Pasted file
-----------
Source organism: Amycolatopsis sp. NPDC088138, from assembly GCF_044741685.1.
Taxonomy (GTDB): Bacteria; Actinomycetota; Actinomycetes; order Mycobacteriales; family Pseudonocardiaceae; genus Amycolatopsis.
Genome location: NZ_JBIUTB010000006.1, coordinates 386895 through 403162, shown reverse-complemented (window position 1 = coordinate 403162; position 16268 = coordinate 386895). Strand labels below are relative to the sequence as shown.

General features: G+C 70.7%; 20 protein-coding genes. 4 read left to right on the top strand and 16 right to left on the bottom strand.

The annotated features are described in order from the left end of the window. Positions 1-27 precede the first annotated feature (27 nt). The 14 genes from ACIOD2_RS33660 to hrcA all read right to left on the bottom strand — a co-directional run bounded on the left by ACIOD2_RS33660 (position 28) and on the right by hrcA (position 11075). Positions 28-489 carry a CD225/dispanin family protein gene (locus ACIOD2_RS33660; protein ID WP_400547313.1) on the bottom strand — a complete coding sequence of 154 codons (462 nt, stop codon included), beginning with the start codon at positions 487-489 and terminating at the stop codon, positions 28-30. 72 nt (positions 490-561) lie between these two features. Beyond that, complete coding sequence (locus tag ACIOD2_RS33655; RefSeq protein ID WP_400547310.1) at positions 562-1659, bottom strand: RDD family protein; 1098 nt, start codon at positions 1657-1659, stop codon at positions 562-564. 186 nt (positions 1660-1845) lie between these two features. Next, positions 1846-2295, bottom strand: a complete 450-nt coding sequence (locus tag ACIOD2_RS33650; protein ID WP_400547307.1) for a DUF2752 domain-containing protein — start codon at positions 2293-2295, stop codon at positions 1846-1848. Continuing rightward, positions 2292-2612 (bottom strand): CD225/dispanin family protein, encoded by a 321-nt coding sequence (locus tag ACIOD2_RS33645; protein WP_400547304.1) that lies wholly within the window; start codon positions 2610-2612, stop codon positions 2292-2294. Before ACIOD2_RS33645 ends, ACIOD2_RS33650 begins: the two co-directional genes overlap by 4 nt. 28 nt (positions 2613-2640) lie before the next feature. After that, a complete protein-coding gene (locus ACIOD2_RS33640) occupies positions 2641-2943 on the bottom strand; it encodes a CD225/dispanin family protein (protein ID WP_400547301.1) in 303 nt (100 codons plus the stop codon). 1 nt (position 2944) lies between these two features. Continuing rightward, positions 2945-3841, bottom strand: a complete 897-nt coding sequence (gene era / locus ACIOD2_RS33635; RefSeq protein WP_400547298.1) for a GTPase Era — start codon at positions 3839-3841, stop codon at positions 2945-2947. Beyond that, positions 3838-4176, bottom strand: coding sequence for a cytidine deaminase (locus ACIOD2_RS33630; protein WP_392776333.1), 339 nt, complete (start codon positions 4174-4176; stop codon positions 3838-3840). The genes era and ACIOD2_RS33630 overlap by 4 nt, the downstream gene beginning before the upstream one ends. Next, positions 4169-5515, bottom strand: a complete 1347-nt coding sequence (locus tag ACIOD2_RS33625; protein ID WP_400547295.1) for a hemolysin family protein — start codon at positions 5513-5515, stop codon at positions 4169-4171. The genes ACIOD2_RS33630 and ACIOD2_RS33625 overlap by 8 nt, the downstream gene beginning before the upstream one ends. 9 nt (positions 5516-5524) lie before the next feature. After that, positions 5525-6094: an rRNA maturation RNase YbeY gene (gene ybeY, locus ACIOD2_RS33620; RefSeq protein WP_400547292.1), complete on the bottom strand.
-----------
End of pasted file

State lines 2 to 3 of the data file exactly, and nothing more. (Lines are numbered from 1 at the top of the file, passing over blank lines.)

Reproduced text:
Taxonomy (GTDB): Bacteria; Actinomycetota; Actinomycetes; order Mycobacteriales; family Pseudonocardiaceae; genus Amycolatopsis.
Genome location: NZ_JBIUTB010000006.1, coordinates 386895 through 403162, shown reverse-complemented (window position 1 = coordinate 403162; position 16268 = coordinate 386895). Strand labels below are relative to the sequence as shown.